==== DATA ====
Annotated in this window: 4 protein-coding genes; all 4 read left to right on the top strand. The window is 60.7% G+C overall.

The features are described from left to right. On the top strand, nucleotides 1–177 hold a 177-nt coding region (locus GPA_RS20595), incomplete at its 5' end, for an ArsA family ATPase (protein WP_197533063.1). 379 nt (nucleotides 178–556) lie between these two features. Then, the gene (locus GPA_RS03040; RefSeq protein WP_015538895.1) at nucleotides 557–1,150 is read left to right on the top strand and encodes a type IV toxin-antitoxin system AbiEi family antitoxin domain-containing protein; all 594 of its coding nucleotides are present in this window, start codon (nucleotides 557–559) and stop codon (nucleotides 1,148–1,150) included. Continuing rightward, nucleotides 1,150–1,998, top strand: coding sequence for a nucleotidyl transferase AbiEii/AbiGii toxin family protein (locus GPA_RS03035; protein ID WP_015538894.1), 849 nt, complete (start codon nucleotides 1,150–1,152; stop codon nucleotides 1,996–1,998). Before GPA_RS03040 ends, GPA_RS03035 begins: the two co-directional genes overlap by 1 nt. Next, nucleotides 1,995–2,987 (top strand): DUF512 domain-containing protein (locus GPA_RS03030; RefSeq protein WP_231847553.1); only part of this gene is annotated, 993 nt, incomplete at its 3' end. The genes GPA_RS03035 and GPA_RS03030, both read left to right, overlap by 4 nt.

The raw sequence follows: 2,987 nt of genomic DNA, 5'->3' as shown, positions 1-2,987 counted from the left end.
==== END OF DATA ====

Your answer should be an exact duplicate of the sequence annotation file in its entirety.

Annotated in this window: 4 protein-coding genes; all 4 read left to right on the top strand. The window is 60.7% G+C overall.

The features are described from left to right. On the top strand, nucleotides 1–177 hold a 177-nt coding region (locus GPA_RS20595), incomplete at its 5' end, for an ArsA family ATPase (protein WP_197533063.1). 379 nt (nucleotides 178–556) lie between these two features. Then, the gene (locus GPA_RS03040; RefSeq protein WP_015538895.1) at nucleotides 557–1,150 is read left to right on the top strand and encodes a type IV toxin-antitoxin system AbiEi family antitoxin domain-containing protein; all 594 of its coding nucleotides are present in this window, start codon (nucleotides 557–559) and stop codon (nucleotides 1,148–1,150) included. Continuing rightward, nucleotides 1,150–1,998, top strand: coding sequence for a nucleotidyl transferase AbiEii/AbiGii toxin family protein (locus GPA_RS03035; protein ID WP_015538894.1), 849 nt, complete (start codon nucleotides 1,150–1,152; stop codon nucleotides 1,996–1,998). Before GPA_RS03040 ends, GPA_RS03035 begins: the two co-directional genes overlap by 1 nt. Next, nucleotides 1,995–2,987 (top strand): DUF512 domain-containing protein (locus GPA_RS03030; RefSeq protein WP_231847553.1); only part of this gene is annotated, 993 nt, incomplete at its 3' end. The genes GPA_RS03035 and GPA_RS03030, both read left to right, overlap by 4 nt.

The raw sequence follows: 2,987 nt of genomic DNA, 5'->3' as shown, positions 1-2,987 counted from the left end.